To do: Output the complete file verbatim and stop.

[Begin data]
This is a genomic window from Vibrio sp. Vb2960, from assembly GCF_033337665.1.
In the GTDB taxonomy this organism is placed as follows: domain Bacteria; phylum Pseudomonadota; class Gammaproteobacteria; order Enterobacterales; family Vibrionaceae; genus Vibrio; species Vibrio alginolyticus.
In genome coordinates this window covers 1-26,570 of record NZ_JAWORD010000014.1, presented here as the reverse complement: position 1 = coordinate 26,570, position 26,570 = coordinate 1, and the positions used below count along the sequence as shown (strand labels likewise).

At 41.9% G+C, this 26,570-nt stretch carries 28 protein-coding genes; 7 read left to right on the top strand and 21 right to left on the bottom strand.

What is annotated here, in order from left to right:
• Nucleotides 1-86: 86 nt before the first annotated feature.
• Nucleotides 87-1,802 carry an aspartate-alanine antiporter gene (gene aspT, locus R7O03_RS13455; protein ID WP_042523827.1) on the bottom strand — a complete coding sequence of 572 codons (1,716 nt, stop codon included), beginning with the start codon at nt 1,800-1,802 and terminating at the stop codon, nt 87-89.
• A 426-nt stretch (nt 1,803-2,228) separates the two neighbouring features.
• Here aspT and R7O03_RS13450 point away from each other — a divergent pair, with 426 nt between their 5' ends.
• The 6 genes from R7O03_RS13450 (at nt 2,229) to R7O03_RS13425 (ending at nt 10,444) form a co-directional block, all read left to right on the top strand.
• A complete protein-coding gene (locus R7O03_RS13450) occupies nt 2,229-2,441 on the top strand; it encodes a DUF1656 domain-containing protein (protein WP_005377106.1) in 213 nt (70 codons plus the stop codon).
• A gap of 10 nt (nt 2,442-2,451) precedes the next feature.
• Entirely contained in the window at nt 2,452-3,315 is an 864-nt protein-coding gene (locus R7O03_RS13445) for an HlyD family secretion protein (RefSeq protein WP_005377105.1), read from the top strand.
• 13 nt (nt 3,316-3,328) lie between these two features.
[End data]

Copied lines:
This is a genomic window from Vibrio sp. Vb2960, from assembly GCF_033337665.1.
In the GTDB taxonomy this organism is placed as follows: domain Bacteria; phylum Pseudomonadota; class Gammaproteobacteria; order Enterobacterales; family Vibrionaceae; genus Vibrio; species Vibrio alginolyticus.
In genome coordinates this window covers 1-26,570 of record NZ_JAWORD010000014.1, presented here as the reverse complement: position 1 = coordinate 26,570, position 26,570 = coordinate 1, and the positions used below count along the sequence as shown (strand labels likewise).

At 41.9% G+C, this 26,570-nt stretch carries 28 protein-coding genes; 7 read left to right on the top strand and 21 right to left on the bottom strand.

What is annotated here, in order from left to right:
• Nucleotides 1-86: 86 nt before the first annotated feature.
• Nucleotides 87-1,802 carry an aspartate-alanine antiporter gene (gene aspT, locus R7O03_RS13455; protein ID WP_042523827.1) on the bottom strand — a complete coding sequence of 572 codons (1,716 nt, stop codon included), beginning with the start codon at nt 1,800-1,802 and terminating at the stop codon, nt 87-89.
• A 426-nt stretch (nt 1,803-2,228) separates the two neighbouring features.
• Here aspT and R7O03_RS13450 point away from each other — a divergent pair, with 426 nt between their 5' ends.
• The 6 genes from R7O03_RS13450 (at nt 2,229) to R7O03_RS13425 (ending at nt 10,444) form a co-directional block, all read left to right on the top strand.
• A complete protein-coding gene (locus R7O03_RS13450) occupies nt 2,229-2,441 on the top strand; it encodes a DUF1656 domain-containing protein (protein WP_005377106.1) in 213 nt (70 codons plus the stop codon).
• A gap of 10 nt (nt 2,442-2,451) precedes the next feature.
• Entirely contained in the window at nt 2,452-3,315 is an 864-nt protein-coding gene (locus R7O03_RS13445) for an HlyD family secretion protein (RefSeq protein WP_005377105.1), read from the top strand.
• 13 nt (nt 3,316-3,328) lie between these two features.